Raise a Glass: Saint Émilion
With medieval roots, Saint Émilion rests in the heart of Bordeaux wine country. Now boasting its mark as a UNESCO World Heritage site, tourists flock to soak up rich, historic architecture and world-class vineyards.
The Taste of Saint Émilion
One of the largest wine-producing appellations within Bordeaux, Saint Émilion is produced across 5,565 hectares, which are then divided between Grand Cru-classified and non-classified terroir.
The land is ripe with complexity, seeing lime, clay, and sand within its geologic makeup. Paired with an ideal climate, Saint Émilion is poised to produce incredible Merlot and Cab Franc.
From Merlot, expect bursts of robust blackberries, plums, and black cherry with hints of licorice and dark chocolate.
Within the body of a Saint Émilion Cab Franc, discover slightly more spice, smoke, and more grounded earthiness.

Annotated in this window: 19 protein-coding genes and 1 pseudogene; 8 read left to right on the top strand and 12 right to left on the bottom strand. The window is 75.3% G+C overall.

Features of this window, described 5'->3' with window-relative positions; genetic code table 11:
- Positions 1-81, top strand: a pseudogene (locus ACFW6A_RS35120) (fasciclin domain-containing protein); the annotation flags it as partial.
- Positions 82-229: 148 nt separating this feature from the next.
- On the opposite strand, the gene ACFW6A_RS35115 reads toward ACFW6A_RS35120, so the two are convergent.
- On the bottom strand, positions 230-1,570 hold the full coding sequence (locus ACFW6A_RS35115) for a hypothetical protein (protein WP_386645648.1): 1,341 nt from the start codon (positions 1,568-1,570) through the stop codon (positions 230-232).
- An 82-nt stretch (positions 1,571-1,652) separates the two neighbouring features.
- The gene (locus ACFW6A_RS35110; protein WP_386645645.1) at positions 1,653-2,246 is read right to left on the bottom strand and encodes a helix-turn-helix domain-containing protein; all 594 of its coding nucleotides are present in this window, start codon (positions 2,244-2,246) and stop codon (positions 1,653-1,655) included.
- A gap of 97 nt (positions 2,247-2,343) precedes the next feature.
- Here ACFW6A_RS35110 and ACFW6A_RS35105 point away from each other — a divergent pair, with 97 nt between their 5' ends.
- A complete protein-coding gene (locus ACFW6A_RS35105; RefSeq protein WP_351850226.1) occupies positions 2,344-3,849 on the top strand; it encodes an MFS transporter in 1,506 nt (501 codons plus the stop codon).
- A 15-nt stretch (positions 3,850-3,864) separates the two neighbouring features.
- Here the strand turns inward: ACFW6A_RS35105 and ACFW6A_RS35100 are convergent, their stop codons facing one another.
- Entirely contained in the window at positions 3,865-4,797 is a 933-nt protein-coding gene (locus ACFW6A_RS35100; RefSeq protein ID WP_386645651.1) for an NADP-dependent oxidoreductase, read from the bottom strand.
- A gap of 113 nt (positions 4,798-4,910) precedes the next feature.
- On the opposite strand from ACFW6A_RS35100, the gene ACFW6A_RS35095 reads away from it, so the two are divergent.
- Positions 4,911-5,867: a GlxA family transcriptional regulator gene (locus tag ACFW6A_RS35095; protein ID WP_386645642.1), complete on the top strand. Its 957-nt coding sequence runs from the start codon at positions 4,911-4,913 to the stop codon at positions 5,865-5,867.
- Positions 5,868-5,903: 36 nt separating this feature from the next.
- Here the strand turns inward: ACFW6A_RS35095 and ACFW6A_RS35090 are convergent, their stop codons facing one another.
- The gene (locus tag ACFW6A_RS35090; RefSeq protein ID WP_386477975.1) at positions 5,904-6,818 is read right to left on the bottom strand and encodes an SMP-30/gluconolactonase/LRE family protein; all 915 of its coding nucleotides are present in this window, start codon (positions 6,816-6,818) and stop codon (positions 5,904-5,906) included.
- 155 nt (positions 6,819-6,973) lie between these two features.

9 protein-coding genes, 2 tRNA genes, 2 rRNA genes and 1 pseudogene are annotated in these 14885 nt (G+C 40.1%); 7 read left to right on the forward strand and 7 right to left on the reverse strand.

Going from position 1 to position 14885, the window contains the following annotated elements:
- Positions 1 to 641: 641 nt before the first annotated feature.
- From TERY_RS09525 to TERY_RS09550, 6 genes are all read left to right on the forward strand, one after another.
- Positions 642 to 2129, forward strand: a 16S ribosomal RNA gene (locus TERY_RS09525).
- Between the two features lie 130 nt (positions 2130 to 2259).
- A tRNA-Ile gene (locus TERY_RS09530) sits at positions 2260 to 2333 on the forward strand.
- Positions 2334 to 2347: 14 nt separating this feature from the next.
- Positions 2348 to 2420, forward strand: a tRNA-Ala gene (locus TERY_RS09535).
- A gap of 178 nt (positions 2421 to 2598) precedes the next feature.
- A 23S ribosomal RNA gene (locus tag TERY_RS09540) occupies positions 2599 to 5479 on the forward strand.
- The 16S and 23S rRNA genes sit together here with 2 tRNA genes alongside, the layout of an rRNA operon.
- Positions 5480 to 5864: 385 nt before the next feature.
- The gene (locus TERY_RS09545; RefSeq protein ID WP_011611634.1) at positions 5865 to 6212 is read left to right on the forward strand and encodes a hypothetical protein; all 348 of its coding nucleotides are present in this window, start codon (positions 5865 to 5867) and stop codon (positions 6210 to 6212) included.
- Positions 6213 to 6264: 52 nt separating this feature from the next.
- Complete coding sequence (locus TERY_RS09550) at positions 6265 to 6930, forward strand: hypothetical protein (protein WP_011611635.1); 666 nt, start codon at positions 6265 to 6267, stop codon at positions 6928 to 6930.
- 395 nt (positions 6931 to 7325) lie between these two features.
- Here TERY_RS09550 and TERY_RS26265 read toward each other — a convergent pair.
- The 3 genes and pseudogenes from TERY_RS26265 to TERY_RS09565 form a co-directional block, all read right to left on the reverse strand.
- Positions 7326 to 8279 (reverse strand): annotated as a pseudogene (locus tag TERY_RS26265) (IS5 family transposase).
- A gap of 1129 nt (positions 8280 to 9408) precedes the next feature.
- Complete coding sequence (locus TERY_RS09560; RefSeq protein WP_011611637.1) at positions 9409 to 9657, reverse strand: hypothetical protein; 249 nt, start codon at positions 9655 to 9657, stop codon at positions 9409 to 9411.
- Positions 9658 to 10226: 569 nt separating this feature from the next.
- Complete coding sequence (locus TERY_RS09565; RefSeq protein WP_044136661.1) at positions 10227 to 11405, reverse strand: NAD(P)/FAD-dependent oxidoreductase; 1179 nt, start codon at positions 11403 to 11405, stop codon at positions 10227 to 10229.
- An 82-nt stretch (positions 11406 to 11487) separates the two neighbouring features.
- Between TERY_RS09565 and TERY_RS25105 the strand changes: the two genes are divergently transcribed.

Reds wines produced from Saint Émilion can stand up to big, bold flavors. Pair with braised beef, hearty stews, roasted chicken, and dishes with flavor and substance! Saint Émilion brings reliable and sturdy reds to the table.
Planning a visit to Saint Émilion? Exquisite wineries await to transport you on a medieval journey.
One of the largest in Saint Émilion, Chateau Laroque dates back 12 centuries and sits on 61 hectares. Chateau Laroque is biodiverse and uses 100% organic techniques, while choosing to not receive organic certification. A majority of their production is dedicated to Merlot.
Conversely, the smallest vineyard within the Saint Émilion appellation is Clos St. Martin. After a long tenure at the helm, female winemaker Sophie Fourcade retained a portion of the vineyard following the sale of Clos St. Martin to another family. She remains as a manager of the estate. When visiting Clos St. Martin, be sure to visit the iconic, nearby Saint Martin Church.